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Education policy maven Rick Hess of the American Enterprise Institute think tank offers straight talk on matters of policy, politics, research, and reform. Read more from this blog.

Education Opinion

Recalling the Spirit of September 2001

By Rick Hess — May 02, 2011 1 min read
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Hidy, all. I’m back. I’m sure you’d prefer to be left in the capable hands of Justin, Heather, or Greg a little longer--and I got some emphatic un-fan mail strongly encouraging me to make my blog vacay permanent--but life is full of these little disappointments...

Anyway, we were channel-surfing last night when we stumbled across the CNN scroll announcing that Osama bin Laden was dead. While watching the coverage, the President’s remarks, and the celebrations, two thoughts struck me that touch directly upon the edu-world. One, I recalled how goodwill and generosity of spirit back in 2001 helped speed through a flawed, troubled statute called No Child Left Behind. Cheerful “let’s-get-it-done” collaboration tapped not into shared horse sense, but instead greased the skids for a pleasant-sounding, poorly assembled pastiche of good intentions and confused mandates.

Second, I was reminded how nasty, personal, and petty our edu-debates have gotten. Wisconsin’s Governor Walker is called a Nazi and worse for wanting to alter collective bargaining rules for employee benefits. (Talk about defining Nazism down...). Proponents of merit pay and value-added testing are called fascist teacher-haters, while skeptics of those proposals are denounced as villainous child-haters. In a perilous world, where our nation’s very future stands in question and in which we must find a way to shoulder the burden of a decade’s ruinous profligacy, I’d like to think we can reach back to September 2001 and find strength in our shared bonds.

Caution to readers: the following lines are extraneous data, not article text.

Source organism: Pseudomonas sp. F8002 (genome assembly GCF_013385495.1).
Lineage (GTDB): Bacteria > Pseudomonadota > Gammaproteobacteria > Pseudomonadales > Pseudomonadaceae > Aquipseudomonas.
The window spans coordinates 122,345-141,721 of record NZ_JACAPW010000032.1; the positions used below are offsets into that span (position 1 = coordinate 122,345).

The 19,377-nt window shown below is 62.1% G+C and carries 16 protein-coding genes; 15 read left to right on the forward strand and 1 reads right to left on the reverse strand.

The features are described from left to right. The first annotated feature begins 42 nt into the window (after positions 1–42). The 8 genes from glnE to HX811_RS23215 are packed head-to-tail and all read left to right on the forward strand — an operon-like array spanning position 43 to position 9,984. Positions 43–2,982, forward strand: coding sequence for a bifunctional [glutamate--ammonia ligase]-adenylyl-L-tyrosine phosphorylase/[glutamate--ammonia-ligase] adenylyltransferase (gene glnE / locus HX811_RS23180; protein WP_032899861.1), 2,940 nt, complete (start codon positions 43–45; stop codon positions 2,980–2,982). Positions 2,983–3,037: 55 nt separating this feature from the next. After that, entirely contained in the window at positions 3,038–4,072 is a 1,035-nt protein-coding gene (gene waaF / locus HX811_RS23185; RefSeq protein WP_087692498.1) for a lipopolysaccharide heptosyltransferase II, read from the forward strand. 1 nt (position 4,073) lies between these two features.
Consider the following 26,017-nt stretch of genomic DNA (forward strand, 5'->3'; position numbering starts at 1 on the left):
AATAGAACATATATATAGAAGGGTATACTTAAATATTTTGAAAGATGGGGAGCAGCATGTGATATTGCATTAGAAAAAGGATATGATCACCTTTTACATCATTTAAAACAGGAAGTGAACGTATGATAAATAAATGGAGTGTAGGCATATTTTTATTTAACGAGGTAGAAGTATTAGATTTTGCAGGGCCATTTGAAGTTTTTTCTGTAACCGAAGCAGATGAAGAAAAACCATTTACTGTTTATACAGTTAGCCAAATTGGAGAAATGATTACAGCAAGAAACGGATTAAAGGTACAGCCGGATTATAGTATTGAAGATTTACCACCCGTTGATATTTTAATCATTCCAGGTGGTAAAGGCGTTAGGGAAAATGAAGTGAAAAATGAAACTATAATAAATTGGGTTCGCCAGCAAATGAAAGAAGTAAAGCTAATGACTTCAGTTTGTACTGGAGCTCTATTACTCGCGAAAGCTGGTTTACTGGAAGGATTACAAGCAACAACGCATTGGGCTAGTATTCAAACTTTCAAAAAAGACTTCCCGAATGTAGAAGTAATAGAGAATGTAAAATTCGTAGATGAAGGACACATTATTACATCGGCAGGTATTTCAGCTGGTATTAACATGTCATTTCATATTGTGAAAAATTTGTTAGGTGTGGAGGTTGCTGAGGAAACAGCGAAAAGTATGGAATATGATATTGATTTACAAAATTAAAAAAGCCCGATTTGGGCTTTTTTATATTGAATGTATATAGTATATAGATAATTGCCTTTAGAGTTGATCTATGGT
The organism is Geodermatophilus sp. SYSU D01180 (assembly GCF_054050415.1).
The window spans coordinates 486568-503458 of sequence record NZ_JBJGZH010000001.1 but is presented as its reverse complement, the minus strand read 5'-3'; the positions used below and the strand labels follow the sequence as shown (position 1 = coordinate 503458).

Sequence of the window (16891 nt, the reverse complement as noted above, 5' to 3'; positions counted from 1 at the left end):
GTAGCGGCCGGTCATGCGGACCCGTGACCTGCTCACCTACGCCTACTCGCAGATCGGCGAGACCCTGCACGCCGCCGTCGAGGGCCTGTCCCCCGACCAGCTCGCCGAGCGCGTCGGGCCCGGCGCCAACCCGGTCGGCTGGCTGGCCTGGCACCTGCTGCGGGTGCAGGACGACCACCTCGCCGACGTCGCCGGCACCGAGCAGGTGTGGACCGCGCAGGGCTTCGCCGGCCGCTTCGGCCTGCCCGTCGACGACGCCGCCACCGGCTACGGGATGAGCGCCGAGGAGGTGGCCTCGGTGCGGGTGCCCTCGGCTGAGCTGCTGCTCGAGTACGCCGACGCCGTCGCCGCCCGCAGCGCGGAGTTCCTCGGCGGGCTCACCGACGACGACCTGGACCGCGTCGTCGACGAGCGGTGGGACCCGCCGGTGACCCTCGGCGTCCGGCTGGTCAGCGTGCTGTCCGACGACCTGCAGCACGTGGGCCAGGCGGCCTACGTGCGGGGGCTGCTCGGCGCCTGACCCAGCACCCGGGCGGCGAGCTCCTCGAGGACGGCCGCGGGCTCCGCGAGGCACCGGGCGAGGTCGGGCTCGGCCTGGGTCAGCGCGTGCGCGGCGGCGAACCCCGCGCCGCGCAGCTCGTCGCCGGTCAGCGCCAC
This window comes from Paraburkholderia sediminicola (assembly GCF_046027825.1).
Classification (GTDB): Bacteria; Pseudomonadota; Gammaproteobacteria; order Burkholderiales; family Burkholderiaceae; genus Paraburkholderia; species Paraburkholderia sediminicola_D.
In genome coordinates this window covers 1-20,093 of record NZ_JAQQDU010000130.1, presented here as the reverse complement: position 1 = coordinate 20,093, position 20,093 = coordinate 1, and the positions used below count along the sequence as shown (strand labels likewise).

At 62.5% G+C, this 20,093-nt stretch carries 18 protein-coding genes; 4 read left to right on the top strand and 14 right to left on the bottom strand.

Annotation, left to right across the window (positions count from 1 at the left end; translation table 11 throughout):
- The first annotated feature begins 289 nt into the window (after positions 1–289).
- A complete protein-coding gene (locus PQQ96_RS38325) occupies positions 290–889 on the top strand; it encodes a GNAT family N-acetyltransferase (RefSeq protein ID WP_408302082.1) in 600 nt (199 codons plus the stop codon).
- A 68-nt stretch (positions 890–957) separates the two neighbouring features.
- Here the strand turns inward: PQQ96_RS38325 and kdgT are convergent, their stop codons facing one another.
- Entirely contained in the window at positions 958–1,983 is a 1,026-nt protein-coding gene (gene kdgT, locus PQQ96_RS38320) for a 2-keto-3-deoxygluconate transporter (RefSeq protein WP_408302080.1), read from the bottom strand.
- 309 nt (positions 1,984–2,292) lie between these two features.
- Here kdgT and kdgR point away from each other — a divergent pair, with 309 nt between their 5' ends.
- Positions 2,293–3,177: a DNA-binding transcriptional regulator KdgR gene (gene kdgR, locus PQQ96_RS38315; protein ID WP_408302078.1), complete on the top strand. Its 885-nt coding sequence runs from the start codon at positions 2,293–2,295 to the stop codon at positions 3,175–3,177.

That doesn’t mean we’ll agree on much, and I sure wouldn’t want it to put our critical faculties on pause, but it’d be nice if those of us working to improve American education could try a little harder to recognize the validity of other perspectives. Out of respect for the young men and women who took down Osama and risk their lives to keep us safe, those of us engaged in educating tomorrow’s citizens might try harder to recall the decency that prevailed when a shared crisis reminded us of all that binds us together.

The opinions expressed in Rick Hess Straight Up are strictly those of the author(s) and do not reflect the opinions or endorsement of Editorial Projects in Education, or any of its publications.